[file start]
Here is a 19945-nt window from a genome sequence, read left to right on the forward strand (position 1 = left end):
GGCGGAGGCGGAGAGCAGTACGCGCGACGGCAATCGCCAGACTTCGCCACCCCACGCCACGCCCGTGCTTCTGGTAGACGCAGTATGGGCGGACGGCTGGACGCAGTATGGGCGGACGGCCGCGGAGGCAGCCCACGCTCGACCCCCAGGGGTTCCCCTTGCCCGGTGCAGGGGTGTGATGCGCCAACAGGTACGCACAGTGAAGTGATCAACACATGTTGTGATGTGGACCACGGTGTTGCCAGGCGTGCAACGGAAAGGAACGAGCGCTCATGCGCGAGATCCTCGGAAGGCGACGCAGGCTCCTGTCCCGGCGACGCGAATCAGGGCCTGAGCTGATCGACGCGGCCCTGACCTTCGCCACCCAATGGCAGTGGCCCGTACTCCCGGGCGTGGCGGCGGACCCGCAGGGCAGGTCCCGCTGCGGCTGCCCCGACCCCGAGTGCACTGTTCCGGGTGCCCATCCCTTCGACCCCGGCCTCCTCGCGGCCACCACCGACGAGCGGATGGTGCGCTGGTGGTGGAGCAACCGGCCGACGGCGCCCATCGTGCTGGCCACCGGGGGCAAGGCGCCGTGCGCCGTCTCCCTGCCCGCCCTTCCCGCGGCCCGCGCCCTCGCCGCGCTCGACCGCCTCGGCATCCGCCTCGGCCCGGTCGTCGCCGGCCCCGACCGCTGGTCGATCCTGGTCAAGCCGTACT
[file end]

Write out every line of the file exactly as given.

Here is a 19945-nt window from a genome sequence, read left to right on the forward strand (position 1 = left end):
GGCGGAGGCGGAGAGCAGTACGCGCGACGGCAATCGCCAGACTTCGCCACCCCACGCCACGCCCGTGCTTCTGGTAGACGCAGTATGGGCGGACGGCTGGACGCAGTATGGGCGGACGGCCGCGGAGGCAGCCCACGCTCGACCCCCAGGGGTTCCCCTTGCCCGGTGCAGGGGTGTGATGCGCCAACAGGTACGCACAGTGAAGTGATCAACACATGTTGTGATGTGGACCACGGTGTTGCCAGGCGTGCAACGGAAAGGAACGAGCGCTCATGCGCGAGATCCTCGGAAGGCGACGCAGGCTCCTGTCCCGGCGACGCGAATCAGGGCCTGAGCTGATCGACGCGGCCCTGACCTTCGCCACCCAATGGCAGTGGCCCGTACTCCCGGGCGTGGCGGCGGACCCGCAGGGCAGGTCCCGCTGCGGCTGCCCCGACCCCGAGTGCACTGTTCCGGGTGCCCATCCCTTCGACCCCGGCCTCCTCGCGGCCACCACCGACGAGCGGATGGTGCGCTGGTGGTGGAGCAACCGGCCGACGGCGCCCATCGTGCTGGCCACCGGGGGCAAGGCGCCGTGCGCCGTCTCCCTGCCCGCCCTTCCCGCGGCCCGCGCCCTCGCCGCGCTCGACCGCCTCGGCATCCGCCTCGGCCCGGTCGTCGCCGGCCCCGACCGCTGGTCGATCCTGGTCAAGCCGTACT